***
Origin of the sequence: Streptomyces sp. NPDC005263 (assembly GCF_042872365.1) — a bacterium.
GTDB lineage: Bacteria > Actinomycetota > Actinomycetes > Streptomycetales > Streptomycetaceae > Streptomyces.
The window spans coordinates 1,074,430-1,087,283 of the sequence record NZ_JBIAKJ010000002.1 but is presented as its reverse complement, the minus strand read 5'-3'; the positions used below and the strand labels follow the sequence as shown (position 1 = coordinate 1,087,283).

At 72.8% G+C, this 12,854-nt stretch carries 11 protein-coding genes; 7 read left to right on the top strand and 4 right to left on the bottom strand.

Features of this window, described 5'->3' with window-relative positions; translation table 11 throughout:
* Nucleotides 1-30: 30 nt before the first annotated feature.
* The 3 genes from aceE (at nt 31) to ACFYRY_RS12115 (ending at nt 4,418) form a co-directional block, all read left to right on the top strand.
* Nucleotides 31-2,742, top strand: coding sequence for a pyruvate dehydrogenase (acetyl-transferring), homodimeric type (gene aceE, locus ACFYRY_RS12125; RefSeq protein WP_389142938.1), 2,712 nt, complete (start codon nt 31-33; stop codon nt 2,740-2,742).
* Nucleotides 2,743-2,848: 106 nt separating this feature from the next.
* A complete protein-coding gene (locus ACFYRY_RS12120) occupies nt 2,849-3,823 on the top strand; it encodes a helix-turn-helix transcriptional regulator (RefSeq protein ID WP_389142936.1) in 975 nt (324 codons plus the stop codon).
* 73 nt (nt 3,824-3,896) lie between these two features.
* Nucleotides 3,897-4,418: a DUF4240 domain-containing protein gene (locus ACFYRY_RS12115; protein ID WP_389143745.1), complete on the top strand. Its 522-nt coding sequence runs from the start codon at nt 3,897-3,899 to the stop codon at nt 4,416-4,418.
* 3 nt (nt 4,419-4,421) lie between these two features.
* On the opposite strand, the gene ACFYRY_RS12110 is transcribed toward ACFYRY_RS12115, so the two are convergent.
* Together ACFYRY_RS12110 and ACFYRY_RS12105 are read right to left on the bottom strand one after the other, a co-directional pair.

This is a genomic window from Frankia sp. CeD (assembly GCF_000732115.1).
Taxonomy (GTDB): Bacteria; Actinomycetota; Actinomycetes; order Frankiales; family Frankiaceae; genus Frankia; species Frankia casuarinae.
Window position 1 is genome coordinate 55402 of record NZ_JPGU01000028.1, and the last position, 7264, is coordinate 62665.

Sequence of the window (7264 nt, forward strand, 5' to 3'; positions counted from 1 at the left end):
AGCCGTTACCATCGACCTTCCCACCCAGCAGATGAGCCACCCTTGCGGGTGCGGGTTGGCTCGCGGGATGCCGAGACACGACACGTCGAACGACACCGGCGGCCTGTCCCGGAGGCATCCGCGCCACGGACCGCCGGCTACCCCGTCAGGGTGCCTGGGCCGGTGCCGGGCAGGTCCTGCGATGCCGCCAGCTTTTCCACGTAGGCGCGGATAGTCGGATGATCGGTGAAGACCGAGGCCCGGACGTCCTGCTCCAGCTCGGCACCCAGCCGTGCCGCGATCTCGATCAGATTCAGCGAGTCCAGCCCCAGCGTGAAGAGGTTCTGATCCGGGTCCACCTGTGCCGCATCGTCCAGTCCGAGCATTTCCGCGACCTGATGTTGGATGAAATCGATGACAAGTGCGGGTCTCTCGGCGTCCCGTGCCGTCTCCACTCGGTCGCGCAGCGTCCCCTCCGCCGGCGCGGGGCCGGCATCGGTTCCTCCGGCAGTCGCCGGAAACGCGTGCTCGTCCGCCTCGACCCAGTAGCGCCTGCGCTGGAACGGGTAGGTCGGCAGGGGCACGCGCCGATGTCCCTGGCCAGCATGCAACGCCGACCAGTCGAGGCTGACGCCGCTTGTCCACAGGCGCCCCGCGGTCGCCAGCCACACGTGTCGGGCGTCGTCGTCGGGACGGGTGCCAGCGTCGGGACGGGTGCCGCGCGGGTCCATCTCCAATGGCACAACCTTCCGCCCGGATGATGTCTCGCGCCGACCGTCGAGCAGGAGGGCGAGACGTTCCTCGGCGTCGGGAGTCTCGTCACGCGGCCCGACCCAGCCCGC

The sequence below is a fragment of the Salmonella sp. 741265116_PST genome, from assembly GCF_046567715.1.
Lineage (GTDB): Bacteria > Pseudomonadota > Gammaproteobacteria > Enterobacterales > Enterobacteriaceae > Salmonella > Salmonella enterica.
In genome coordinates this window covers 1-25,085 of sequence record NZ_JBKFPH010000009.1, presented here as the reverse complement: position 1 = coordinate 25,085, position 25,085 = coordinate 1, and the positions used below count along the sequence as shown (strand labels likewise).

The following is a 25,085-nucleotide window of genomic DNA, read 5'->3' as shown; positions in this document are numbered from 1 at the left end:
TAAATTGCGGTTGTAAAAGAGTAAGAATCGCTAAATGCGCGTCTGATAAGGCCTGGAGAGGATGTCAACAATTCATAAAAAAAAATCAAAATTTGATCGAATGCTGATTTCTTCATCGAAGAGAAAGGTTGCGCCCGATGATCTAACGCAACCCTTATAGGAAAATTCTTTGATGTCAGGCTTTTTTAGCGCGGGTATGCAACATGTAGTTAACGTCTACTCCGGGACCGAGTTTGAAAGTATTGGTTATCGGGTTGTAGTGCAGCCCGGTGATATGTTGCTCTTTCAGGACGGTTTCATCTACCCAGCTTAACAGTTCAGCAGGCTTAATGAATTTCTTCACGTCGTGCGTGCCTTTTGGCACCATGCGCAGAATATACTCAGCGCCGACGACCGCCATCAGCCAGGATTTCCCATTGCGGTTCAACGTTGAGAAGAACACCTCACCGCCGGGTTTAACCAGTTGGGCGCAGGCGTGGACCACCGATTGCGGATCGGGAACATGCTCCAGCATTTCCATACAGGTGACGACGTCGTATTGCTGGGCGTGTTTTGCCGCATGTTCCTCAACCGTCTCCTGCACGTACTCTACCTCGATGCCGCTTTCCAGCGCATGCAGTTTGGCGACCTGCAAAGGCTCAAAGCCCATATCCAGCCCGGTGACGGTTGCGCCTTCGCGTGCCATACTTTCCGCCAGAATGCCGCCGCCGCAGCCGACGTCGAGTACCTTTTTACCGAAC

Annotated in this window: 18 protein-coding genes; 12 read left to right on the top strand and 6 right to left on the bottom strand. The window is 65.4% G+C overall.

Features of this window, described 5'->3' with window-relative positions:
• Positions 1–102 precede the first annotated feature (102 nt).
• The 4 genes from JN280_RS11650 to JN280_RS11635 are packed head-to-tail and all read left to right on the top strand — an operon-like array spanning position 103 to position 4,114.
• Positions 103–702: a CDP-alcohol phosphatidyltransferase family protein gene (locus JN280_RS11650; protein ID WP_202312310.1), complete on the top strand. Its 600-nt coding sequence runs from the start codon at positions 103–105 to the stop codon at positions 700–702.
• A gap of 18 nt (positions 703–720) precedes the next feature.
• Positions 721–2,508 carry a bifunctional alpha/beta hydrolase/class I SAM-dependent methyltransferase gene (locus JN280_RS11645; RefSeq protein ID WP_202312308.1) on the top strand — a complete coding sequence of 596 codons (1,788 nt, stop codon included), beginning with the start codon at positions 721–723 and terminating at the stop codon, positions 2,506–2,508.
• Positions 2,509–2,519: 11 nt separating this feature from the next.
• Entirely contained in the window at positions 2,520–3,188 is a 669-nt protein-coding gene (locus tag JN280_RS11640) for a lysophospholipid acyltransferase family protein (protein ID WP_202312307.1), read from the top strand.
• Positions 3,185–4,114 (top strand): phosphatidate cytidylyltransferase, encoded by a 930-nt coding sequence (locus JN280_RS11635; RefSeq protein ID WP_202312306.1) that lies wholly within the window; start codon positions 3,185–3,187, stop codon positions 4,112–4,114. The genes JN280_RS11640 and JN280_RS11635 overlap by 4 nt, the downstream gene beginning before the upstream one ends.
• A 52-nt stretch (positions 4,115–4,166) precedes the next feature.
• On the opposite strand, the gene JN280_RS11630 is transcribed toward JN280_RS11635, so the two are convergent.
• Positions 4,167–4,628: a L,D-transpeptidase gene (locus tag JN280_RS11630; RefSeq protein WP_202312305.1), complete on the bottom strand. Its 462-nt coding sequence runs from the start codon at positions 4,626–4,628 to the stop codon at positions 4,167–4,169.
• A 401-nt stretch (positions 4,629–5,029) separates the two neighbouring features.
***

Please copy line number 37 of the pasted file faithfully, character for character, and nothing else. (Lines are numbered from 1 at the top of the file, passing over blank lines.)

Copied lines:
• On the opposite strand, the gene JN280_RS11630 is transcribed toward JN280_RS11635, so the two are convergent.